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Bruce Bethke Photo

Photo by Oleg Volk

Bruce Bethke works, writes, and when time permits lives, in beautiful, mosquito-infested Minnesota. In some circles he is best known for his 25-year-old short story "Cyberpunk." In others, he is better known for his Philip K. Dick Award-winning novel, Headcrash. What very few people in either circle have known until recently is that he actually works in supercomputer software development, and all his best science fiction gets repackaged as "futurism studies" and sold at stunningly inflated prices to various government agencies, where it is promptly stamped SECRET and filed away, never to be seen again.

Bruce Bethke is represented exclusively by the Ashley Grayson Literary Agency.

[Editor's Note: This interview took place in early 2005, before the release of the movie adaptation of The Hitchhiker's Guide to the Galaxy.]

Lynne Jamneck: What's your opinion on the current state of SF writing?

Bruce Bethke: I believe you've actually asked at least three questions here. In terms of pure writing, the current state is better than it's ever been before. Compare any current issue of any major magazine to the clunky prose produced by the Grand Masters during the Golden Age or the psychotic fugues whipped out by the Young Turks during the New Wave, and I think you'll agree that for sheer literary quality, there are more highly skilled writers working now than ever before.

In terms of the market, on the other hand, things right now are as bad as I've ever seen in my adult life. From what I've read, you'd have to go back to around 1960 to find a time when the paying market for new SF was as tough.

What this means for writers, then, is that there are a lot of very talented people doing a lot of extremely good work, and publishing it in some pretty marginal venues. It's a difficult time to be trying to earn your living as a professional science fiction writer.

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LJ: Are you seeing any interesting avenues in which the genre finds itself expanding?

BB: I think it's a mistake to talk about "the genre" as if it were a monolith. There may have been a time when it was possible for a dedicated fan to read a good sampling of all the new SF being published, but that time—if it ever really was—was long ago. What we've been going through for at least the last 30 years has been a sort of literary cladogenesis, with "the genre" fragmenting into dozens of related but distinct daughter-genres and microgenres.

The interesting part of this is that, between print-on-demand publishing, e-publishing, web publishing, and all the other emerging technologies, it's now at least semipractical to publish fiction that has no hope of ever appealing to a mass audience. If you wanted to, say, launch an e-zine devoted exclusively to publishing stories about promiscuous centaurs living in trailer parks in Alabama, you could do it, and do a very professional-looking job of it. Not only that, but thanks to the Internet, you would actually stand a pretty fair chance of reaching the 500 people in the world who want to read nothing but stories about promiscuous centaurs living in trailer parks in Alabama. So there's more fiction being published than ever before.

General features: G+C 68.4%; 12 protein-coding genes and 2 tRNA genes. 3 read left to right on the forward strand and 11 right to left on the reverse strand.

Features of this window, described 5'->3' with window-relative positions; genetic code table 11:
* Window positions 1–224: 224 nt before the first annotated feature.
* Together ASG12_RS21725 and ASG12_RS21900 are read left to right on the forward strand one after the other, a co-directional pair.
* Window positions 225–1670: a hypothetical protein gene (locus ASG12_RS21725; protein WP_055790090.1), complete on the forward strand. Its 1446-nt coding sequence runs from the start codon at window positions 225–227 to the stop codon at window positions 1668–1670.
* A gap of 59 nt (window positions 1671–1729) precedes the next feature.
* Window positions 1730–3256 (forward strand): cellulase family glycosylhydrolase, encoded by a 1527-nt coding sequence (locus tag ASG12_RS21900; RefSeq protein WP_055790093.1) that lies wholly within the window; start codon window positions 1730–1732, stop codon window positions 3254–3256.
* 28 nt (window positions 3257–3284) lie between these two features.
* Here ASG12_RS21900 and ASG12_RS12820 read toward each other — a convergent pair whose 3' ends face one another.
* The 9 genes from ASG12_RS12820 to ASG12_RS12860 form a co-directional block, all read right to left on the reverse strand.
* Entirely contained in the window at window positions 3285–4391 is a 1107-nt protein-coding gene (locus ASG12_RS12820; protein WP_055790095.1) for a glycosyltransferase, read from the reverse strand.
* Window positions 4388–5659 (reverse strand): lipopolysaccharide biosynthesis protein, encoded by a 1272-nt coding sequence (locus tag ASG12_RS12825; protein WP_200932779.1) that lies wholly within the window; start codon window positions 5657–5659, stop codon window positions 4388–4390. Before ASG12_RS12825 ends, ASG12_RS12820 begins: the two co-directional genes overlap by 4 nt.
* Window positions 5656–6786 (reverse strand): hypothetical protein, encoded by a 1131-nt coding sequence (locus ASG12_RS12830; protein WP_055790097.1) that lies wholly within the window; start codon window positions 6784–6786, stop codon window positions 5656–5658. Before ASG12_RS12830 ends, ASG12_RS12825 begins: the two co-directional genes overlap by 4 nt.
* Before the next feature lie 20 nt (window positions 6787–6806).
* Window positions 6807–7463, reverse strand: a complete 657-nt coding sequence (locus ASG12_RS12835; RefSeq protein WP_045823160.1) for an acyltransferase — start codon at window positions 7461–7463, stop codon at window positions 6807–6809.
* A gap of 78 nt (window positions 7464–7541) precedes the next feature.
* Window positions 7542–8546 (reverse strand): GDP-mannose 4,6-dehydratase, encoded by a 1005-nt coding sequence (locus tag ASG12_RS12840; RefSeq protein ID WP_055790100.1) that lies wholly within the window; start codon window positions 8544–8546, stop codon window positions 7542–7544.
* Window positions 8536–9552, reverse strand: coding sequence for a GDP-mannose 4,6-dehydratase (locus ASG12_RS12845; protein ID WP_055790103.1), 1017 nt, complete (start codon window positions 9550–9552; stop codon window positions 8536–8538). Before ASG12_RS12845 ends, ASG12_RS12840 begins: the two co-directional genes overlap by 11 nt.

The downside for the writer, though, is that there's no money in it. The general interest magazines appear to be following the general interest anthologies into extinction, and extreme specialization and small-niche marketing seem to be the shape of things to come. Readers now have unprecedented power to find only exactly the types of fiction they want to read, without risk of accidental exposure to anything else. I suppose they've always had this power—I can think of entire years when I subscribed to Asimov's and only read two or three stories in each issue—but at least with a general interest magazine, there was always the possibility that after you'd read the Michael Swanwick and Lucius Shepard stories, you might take a chance on Karen Joy Fowler.

But this trend towards extreme narrowcasting—it's both fascinating and disturbing. When the reader can exercise such fine control over the input he receives, how does a writer crack through that protective shell?

LJ: Why was your book Cyberpunk never published when you sold it to a publisher in 1989? And by the way, you should have trademarked the phrase.

BB: Ah, well, hindsight is 20/20.

The book was never released because the publisher hated the ending and I refused to rewrite it. What the publisher wanted me to write was a "Frazetta cover" ending; you know, the hero, center stage, with a mighty weapon in his hands, a cowering half-naked babe at his feet, and the blood-smeared corpses of his many enemies piled high all around. To get to this ending I would have had to end the book with the lead character committing a massacre inside a school—which is what the publisher specifically asked me to write—but even 10 years before Columbine, I found that idea utterly revolting. So I refused to write it.

Perhaps the publisher was right. Perhaps the book would have sold well with a blood-soaked adolescent revenge fantasy ending. But sales aren't everything.